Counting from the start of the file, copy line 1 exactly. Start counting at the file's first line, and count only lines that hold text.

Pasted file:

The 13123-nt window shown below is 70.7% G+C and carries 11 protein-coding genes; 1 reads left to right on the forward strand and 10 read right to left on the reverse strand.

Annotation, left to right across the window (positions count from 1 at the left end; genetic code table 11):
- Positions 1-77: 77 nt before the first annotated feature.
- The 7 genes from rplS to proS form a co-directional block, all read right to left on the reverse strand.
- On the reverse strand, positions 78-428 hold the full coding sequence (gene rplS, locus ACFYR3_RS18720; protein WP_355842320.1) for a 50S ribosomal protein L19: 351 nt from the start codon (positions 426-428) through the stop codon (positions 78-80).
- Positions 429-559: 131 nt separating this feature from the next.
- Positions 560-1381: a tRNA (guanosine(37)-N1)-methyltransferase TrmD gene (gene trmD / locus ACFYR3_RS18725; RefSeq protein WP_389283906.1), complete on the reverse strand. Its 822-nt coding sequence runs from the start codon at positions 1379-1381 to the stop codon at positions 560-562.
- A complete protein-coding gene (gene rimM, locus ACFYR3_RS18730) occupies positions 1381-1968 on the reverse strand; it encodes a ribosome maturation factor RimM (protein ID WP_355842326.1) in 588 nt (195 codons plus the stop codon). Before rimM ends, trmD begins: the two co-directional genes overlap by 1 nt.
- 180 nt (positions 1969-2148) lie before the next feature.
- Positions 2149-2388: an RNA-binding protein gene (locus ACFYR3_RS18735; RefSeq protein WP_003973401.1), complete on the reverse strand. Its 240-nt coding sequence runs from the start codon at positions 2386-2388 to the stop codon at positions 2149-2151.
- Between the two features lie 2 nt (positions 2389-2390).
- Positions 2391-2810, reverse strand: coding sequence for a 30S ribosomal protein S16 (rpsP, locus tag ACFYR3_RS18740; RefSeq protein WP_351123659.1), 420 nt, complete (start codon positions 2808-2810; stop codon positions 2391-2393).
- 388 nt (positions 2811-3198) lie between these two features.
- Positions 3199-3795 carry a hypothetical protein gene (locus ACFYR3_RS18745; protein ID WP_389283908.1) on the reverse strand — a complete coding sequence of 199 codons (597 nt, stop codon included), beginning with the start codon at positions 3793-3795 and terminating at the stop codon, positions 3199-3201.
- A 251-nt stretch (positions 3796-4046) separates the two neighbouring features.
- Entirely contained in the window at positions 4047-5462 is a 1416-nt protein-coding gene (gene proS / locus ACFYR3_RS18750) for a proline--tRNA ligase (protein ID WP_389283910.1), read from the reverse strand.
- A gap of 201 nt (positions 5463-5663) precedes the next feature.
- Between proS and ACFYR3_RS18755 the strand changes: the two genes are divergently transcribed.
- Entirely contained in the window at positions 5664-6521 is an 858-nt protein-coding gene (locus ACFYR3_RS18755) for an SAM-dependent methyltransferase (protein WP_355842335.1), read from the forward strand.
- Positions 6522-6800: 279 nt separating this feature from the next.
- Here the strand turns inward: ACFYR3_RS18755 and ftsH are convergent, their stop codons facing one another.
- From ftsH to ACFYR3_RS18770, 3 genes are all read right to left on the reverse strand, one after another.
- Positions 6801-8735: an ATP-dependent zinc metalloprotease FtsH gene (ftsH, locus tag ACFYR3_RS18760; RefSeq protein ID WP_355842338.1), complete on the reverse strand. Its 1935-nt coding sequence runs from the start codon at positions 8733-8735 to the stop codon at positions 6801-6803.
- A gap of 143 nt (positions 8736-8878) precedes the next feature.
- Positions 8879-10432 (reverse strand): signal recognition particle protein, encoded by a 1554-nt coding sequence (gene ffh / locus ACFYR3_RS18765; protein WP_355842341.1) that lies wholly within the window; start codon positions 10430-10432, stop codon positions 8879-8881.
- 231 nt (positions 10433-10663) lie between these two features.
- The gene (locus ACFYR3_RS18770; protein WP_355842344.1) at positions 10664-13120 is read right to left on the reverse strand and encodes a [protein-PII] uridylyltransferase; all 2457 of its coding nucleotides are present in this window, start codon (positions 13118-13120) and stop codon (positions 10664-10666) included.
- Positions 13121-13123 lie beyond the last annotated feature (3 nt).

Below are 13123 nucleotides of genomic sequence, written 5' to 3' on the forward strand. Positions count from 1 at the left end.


The 13123-nt window shown below is 70.7% G+C and carries 11 protein-coding genes; 1 reads left to right on the forward strand and 10 read right to left on the reverse strand.